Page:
The desire for more “home time” continues to climb the list of top demands truck drivers make on employers, forcing fleet owners to readjust their hiring pitches even as they seek to fill a growing number of empty cab seats. “That ‘work-life balance’ is the number-one issue for us right now,” Gary Short, senior director of recruiting for Ryder Transportation Systems, told Fleet Owner.

“We’re looking at all our route designs to have drivers home as frequently as possible,” he explained. “Pay and benefits, of course, will always remain important. But we’re finding drivers will trade some of that for more home time. We’re finding they even choose home time over premium equipment as well.”

How to deal with a growing shortage of drivers isn’t ranks number five out of the top ten concerns of trucking executives right now, according to the annual survey conducted by the American Transportation Research Institute (ATRI).

Rebecca Brewster, ATRI executive director, told Fleet Owner that the driver shortage returned in 2010 as a stand-alone issue in this year’s survey in part due to “safe-driver” hiring challenges placed on carriers by new regulations such as the Federal Motor Carrier Safety Administration’s Comprehensive Safety Analysis (CSA 2010) program.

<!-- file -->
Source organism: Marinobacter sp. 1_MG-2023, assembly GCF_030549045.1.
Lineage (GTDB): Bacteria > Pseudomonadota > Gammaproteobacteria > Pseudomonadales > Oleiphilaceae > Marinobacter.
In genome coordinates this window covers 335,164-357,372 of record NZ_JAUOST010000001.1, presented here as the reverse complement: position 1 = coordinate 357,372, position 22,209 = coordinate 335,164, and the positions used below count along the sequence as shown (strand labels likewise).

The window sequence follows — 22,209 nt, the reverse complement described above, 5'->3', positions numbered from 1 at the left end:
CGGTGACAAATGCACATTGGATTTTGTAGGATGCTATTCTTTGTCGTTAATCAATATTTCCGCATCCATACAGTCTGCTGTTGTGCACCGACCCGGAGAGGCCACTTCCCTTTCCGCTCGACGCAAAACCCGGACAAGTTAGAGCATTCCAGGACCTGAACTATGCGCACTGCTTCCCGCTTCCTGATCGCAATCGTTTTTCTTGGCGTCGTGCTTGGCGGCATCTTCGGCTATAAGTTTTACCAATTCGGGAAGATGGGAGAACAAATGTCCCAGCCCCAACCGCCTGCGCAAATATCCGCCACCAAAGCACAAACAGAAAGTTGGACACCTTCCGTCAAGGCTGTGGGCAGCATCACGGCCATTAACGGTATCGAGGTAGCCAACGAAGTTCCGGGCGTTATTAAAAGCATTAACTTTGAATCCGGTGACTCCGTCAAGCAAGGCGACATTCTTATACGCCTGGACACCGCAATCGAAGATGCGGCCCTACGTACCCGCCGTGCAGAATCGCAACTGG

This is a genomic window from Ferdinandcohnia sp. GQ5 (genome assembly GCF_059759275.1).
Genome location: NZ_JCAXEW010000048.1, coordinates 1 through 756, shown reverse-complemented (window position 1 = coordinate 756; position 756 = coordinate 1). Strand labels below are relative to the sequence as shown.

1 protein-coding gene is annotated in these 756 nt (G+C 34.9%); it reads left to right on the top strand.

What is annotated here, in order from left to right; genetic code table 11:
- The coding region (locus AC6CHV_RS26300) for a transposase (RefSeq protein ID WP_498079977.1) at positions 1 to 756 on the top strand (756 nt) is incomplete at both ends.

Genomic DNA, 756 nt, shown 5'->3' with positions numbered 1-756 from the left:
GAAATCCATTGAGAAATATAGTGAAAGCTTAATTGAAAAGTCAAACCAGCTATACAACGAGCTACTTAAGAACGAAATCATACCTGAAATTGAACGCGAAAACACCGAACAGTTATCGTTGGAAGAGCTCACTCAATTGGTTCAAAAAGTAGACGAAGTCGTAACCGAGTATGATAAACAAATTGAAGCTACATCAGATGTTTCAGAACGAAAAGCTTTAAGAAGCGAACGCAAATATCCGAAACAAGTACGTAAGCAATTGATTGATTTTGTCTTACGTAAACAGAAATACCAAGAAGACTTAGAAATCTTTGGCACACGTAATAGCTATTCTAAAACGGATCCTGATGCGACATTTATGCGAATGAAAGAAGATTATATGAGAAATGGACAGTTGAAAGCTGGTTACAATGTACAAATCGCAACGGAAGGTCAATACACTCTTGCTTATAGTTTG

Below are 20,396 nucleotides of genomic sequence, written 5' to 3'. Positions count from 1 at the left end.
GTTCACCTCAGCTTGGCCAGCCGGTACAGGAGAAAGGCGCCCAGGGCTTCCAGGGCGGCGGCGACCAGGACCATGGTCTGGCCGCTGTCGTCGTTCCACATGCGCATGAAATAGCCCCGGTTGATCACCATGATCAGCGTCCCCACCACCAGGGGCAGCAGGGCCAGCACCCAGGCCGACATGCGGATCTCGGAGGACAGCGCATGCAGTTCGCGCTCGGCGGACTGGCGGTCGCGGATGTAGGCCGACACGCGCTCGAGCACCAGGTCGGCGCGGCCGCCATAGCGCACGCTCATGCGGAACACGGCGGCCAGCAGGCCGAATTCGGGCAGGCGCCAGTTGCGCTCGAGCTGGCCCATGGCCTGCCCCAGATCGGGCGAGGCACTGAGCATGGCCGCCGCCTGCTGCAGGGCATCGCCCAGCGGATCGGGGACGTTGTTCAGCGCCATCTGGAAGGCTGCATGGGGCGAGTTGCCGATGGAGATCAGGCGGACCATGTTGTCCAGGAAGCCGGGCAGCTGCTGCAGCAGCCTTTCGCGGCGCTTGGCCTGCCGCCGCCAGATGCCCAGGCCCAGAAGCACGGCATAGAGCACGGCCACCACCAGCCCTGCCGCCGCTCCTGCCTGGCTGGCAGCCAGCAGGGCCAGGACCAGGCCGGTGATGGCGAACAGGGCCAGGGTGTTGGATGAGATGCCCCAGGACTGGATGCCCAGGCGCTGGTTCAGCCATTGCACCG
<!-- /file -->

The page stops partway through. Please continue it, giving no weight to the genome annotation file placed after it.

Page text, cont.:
“What we’re seeing now, though, is that the impact of one issue can really affect the elements of the others,” Brewster added. “CSA 2010, for example, will have a critical impact on the growing shortage of truck drivers, which re-emerged this year as a concern on our survey.”

The heightened criteria of the new federal safety rules could shrink the available licensed driver pool 5% to 12%, according to Rosalyn Wilson of consulting firm Delcan. She in fact projects a 400,000-driver shortage by 2012.

“Of course, the biggest challenge we face is the overall availability of people,” Ryder’s Short added. “But we’re finding that ‘home time’ is becoming one of the most critical factors in the hiring process now.” Still, the desire by drivers to gain more home time does offer some advantages to fleets, too, he contended.

“When it comes to choosing between less demanding work and home time, more and more drivers are choosing home time,” Short said. “So finding drivers willing to take on more challenging routes with multi-stops for loading and unloading – so called ‘pedal routes’ – is becoming easier in many ways as a result of the home time focus.”